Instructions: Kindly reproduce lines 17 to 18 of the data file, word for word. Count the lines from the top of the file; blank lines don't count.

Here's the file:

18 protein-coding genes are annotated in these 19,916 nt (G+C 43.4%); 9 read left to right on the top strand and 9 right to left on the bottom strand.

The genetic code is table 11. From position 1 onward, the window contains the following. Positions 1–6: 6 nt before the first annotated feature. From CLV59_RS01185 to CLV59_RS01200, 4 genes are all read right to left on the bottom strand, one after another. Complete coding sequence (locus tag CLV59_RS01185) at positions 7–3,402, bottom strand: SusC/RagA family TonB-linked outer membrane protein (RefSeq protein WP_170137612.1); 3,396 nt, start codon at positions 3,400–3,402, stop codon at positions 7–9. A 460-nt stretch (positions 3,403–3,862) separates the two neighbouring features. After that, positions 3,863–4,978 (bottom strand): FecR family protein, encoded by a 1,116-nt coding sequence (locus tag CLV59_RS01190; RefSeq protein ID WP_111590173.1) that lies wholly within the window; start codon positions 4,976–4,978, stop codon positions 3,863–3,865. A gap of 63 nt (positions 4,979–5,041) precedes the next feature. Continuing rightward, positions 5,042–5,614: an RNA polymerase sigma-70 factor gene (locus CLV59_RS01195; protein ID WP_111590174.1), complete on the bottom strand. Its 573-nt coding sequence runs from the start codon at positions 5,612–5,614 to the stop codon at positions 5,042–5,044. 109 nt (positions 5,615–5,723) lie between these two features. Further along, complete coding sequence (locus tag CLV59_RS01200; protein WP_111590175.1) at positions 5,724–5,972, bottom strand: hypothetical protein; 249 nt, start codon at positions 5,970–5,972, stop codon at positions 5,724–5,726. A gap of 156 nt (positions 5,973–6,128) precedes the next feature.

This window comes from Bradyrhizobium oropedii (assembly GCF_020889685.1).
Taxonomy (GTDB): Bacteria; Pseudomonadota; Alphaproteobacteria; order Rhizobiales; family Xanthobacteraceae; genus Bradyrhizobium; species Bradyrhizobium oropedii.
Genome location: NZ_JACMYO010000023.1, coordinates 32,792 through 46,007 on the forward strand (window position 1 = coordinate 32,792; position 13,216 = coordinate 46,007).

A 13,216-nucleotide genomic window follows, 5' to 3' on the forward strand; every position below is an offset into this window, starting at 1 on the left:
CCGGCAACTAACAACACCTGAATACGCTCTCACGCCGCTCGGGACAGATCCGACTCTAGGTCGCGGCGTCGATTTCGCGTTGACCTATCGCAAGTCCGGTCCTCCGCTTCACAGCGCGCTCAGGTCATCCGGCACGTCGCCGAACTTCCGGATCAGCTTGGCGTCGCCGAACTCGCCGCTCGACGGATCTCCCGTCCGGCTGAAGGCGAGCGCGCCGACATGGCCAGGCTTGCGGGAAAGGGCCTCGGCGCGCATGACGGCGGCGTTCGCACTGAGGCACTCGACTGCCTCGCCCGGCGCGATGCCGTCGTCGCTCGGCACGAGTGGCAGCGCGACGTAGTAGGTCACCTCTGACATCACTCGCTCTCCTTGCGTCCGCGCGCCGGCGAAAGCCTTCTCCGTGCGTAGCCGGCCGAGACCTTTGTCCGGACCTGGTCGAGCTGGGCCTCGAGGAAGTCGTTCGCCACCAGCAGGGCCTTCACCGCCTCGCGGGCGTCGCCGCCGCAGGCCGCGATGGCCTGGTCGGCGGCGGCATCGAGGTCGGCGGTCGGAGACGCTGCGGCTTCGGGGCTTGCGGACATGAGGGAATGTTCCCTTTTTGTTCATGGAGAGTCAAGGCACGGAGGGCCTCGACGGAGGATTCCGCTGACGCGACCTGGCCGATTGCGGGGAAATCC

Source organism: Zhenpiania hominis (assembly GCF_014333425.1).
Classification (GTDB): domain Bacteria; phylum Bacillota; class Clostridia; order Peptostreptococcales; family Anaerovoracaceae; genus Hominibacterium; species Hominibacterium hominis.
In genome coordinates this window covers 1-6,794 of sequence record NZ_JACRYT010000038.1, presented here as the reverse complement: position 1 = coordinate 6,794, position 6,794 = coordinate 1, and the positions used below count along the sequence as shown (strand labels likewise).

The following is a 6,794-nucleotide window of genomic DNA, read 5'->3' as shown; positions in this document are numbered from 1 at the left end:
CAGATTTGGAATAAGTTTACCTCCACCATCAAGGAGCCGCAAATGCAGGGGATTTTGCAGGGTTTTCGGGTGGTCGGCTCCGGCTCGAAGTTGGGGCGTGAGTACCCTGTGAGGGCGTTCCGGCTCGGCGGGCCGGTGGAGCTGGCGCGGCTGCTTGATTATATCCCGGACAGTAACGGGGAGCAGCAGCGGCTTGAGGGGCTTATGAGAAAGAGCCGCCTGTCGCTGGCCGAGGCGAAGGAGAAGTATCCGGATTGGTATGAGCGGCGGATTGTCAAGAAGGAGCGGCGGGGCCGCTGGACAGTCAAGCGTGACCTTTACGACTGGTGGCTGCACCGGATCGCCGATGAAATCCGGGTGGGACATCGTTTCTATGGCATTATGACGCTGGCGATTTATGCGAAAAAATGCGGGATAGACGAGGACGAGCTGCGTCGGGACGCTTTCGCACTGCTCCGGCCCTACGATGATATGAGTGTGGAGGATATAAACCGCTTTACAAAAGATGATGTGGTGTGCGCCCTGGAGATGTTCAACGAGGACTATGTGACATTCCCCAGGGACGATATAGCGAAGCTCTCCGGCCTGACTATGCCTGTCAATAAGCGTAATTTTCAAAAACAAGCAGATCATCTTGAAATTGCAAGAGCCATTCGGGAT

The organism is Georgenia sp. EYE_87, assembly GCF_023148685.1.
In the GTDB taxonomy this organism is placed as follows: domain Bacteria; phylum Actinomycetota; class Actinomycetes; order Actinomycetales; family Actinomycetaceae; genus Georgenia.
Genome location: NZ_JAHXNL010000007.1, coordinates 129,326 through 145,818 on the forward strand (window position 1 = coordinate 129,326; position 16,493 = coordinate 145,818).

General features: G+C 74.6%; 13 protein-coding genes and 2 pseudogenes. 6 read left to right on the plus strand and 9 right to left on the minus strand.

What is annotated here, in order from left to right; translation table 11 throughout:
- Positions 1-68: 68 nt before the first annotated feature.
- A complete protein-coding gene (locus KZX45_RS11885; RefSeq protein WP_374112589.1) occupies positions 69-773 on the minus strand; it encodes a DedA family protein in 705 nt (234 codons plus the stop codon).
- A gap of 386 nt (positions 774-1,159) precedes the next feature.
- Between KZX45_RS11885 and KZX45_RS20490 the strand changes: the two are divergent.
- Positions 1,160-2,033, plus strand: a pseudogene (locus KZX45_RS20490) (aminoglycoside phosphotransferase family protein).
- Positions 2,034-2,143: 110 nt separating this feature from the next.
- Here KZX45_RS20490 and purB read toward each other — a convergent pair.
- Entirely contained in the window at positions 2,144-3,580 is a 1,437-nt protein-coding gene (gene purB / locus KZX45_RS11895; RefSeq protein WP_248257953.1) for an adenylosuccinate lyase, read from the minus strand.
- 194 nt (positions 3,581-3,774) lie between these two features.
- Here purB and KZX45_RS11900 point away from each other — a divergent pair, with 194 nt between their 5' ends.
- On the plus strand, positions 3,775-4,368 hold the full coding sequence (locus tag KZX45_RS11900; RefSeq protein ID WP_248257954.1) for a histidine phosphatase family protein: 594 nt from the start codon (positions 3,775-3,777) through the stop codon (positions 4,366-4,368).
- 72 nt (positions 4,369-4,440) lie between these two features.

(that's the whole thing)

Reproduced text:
What is annotated here, in order from left to right; translation table 11 throughout:
- Positions 1-68: 68 nt before the first annotated feature.